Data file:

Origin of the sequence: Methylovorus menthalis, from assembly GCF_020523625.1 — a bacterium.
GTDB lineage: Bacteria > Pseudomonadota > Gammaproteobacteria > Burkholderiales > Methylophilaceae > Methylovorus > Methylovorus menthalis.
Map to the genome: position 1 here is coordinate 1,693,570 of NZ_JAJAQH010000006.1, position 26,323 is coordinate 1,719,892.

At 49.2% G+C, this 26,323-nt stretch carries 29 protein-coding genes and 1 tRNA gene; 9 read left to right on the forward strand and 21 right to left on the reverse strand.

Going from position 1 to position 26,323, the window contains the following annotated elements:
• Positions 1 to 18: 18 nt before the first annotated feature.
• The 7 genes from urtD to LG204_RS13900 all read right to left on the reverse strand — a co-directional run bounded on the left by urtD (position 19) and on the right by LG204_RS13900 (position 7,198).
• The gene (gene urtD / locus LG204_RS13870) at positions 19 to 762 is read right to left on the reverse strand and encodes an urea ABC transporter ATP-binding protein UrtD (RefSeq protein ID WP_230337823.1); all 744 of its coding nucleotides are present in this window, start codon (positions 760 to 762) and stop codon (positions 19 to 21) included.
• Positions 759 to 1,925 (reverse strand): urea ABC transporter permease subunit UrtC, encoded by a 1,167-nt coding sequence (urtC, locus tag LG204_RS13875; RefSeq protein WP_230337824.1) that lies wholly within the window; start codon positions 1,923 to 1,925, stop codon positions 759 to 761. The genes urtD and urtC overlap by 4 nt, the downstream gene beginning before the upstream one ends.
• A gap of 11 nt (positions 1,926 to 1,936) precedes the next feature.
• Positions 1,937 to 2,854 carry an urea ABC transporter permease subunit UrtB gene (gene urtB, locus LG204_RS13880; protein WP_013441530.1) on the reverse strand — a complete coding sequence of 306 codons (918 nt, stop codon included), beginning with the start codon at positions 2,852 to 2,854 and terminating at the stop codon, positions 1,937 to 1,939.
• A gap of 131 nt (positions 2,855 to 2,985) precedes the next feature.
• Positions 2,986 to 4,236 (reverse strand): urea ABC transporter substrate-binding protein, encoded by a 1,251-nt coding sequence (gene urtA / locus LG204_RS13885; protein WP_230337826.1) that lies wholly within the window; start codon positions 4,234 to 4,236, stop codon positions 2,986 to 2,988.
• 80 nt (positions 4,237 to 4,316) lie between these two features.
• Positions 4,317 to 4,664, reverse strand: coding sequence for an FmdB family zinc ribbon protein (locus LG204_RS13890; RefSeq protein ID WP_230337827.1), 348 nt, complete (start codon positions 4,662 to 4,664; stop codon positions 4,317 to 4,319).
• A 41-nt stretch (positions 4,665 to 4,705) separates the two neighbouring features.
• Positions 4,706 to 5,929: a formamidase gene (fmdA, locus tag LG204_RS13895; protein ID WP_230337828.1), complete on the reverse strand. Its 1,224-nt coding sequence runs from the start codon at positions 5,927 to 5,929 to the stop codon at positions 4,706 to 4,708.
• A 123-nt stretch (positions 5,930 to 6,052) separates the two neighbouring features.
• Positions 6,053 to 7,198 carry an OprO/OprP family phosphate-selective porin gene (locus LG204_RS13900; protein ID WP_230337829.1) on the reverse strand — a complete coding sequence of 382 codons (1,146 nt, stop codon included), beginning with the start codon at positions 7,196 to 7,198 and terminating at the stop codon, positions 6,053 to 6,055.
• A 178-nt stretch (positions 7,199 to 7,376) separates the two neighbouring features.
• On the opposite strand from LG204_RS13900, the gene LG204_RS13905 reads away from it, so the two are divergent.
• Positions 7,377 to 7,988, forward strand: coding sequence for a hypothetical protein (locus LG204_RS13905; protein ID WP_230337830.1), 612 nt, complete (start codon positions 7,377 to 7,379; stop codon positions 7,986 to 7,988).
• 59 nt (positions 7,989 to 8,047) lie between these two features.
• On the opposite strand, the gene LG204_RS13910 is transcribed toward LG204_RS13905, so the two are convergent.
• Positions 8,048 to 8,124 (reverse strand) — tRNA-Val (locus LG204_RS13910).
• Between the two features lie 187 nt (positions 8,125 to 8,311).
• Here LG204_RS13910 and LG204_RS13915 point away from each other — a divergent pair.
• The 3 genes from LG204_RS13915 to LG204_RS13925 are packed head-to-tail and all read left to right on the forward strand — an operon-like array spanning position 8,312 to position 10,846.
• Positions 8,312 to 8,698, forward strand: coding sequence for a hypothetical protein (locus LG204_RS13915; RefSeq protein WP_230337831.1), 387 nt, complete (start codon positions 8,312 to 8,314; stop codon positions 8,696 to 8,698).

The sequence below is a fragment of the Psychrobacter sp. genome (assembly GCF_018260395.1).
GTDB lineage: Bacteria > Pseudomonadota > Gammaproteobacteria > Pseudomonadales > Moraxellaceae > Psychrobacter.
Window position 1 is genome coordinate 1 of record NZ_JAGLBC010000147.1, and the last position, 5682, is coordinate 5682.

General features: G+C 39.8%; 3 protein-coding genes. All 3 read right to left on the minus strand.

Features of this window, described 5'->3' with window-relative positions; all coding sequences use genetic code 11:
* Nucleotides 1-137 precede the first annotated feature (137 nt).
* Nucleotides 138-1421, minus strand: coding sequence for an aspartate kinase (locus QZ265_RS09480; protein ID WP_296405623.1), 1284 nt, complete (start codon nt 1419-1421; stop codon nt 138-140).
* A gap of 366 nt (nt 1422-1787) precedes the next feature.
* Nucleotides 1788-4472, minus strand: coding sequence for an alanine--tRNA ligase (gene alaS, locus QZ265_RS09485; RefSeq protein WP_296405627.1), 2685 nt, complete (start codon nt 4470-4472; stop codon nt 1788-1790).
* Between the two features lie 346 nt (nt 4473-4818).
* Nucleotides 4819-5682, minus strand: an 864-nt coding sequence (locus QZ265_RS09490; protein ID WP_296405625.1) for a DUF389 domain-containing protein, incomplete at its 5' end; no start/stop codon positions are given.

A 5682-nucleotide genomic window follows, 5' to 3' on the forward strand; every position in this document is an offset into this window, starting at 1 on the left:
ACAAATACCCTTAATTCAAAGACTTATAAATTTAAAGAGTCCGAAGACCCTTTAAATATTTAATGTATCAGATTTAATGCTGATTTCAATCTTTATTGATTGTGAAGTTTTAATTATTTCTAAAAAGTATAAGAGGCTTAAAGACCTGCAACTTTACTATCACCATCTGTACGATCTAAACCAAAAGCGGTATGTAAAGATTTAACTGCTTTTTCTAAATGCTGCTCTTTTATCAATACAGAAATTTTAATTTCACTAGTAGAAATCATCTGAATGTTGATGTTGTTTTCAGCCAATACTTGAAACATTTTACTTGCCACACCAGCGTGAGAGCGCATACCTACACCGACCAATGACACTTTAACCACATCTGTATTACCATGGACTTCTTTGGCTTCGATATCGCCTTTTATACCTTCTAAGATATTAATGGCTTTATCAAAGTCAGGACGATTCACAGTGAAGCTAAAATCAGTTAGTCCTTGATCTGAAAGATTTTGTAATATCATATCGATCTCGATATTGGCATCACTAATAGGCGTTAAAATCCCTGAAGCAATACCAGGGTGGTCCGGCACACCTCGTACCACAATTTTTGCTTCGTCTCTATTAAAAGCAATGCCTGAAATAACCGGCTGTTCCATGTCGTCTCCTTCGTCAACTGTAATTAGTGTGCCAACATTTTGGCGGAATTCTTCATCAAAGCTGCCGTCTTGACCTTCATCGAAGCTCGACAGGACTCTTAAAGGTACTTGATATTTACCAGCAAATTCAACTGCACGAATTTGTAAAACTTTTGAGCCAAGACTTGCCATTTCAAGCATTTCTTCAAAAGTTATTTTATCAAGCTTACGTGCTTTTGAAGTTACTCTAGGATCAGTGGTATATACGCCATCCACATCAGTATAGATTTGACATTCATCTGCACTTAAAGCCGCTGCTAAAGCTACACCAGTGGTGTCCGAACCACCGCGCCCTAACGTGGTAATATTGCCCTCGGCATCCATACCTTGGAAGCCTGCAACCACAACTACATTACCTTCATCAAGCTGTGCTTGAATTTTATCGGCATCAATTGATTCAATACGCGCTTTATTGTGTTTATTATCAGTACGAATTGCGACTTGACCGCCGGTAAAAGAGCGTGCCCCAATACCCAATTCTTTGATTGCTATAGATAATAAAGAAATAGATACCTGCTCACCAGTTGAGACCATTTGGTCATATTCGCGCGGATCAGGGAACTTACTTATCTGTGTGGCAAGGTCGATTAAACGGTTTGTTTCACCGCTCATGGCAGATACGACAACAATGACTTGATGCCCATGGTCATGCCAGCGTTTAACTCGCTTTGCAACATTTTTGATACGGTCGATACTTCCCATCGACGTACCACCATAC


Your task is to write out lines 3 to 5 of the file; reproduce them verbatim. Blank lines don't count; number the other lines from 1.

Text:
Map to the genome: position 1 here is coordinate 1,693,570 of NZ_JAJAQH010000006.1, position 26,323 is coordinate 1,719,892.

At 49.2% G+C, this 26,323-nt stretch carries 29 protein-coding genes and 1 tRNA gene; 9 read left to right on the forward strand and 21 right to left on the reverse strand.

Going from position 1 to position 26,323, the window contains the following annotated elements: